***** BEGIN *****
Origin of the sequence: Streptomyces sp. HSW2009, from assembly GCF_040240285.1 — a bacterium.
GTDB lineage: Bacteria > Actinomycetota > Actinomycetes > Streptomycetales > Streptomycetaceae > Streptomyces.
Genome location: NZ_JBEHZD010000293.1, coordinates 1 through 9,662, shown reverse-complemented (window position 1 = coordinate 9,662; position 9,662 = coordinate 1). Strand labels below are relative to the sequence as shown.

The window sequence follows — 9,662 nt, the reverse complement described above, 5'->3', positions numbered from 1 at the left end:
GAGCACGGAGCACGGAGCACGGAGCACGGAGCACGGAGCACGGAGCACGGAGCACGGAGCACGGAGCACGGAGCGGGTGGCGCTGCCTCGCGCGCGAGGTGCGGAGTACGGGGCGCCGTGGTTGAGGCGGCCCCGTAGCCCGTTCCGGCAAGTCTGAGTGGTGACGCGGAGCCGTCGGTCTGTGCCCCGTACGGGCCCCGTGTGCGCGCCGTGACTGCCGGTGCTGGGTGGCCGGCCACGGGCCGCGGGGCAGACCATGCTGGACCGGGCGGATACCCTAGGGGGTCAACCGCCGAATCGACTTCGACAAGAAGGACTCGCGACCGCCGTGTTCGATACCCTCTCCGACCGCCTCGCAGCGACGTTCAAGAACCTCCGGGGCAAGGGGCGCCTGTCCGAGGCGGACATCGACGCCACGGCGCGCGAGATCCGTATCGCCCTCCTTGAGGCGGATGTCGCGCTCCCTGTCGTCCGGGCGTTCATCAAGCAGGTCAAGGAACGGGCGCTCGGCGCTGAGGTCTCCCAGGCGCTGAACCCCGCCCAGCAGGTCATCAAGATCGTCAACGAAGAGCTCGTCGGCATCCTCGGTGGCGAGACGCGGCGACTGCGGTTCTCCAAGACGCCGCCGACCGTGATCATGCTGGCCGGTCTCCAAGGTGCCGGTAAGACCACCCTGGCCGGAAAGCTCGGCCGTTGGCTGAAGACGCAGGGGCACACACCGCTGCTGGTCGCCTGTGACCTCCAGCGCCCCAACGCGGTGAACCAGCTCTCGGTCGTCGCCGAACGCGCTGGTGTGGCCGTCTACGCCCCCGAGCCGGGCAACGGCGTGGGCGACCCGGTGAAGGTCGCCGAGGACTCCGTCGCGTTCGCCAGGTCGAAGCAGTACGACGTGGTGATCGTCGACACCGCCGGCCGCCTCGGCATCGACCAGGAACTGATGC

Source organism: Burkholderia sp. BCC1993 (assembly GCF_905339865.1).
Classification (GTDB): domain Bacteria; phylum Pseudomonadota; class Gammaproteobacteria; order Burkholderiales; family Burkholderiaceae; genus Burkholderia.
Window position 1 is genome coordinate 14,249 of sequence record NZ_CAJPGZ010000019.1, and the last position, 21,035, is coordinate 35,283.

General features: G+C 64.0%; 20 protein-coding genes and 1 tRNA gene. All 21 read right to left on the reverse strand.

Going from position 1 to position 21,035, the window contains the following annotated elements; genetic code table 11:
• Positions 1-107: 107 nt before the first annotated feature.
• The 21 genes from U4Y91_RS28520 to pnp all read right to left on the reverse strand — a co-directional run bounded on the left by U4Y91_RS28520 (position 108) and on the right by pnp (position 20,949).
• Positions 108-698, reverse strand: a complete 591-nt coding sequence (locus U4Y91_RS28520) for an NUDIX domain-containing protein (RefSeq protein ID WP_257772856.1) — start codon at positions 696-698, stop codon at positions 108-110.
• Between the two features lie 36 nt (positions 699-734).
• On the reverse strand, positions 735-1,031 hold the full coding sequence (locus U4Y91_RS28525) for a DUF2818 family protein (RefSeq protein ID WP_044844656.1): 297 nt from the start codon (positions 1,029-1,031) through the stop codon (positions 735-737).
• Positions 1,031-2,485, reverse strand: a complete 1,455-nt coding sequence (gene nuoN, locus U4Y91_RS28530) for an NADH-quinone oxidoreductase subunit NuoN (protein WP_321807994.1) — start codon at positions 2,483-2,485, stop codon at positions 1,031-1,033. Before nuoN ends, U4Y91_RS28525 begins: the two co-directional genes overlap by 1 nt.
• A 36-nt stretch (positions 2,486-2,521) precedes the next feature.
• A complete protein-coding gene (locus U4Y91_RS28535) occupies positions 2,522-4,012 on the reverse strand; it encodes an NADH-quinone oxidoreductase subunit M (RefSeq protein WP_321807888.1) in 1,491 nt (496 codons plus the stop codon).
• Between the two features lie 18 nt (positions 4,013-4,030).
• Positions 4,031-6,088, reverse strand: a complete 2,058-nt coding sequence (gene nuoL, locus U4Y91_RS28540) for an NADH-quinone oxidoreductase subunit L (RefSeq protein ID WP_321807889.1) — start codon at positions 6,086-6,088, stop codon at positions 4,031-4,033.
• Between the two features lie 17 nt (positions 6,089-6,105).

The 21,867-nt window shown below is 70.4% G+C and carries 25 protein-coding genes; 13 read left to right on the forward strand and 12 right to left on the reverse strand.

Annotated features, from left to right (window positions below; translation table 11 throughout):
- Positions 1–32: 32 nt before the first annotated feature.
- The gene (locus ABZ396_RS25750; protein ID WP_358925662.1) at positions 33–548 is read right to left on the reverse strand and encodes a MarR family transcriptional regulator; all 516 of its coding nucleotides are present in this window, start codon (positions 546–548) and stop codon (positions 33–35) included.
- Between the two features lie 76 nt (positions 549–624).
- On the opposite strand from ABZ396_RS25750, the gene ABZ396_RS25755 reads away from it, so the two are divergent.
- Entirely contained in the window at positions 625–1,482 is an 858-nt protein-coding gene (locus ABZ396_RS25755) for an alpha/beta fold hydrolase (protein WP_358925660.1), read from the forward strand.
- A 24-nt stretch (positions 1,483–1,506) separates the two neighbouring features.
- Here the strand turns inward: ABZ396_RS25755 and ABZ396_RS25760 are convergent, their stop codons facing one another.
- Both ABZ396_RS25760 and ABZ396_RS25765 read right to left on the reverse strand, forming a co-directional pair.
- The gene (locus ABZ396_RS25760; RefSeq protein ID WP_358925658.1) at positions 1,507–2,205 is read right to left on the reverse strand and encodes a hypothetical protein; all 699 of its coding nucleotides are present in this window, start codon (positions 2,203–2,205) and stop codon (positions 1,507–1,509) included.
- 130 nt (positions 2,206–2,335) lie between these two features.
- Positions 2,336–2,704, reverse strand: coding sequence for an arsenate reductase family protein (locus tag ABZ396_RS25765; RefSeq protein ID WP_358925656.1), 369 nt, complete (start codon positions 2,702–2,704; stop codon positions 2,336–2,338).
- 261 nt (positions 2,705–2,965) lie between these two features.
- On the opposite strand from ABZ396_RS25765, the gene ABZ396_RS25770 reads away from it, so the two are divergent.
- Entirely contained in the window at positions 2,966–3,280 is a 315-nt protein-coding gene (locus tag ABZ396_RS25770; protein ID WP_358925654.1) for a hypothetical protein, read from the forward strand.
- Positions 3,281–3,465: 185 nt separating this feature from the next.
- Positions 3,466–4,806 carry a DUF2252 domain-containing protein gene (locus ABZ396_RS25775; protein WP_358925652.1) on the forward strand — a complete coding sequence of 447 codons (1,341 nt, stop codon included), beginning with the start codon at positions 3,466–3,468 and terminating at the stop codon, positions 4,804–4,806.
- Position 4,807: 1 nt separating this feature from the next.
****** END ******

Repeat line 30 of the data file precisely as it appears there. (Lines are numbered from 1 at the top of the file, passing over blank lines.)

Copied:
- Here the strand turns inward: ABZ396_RS25755 and ABZ396_RS25760 are convergent, their stop codons facing one another.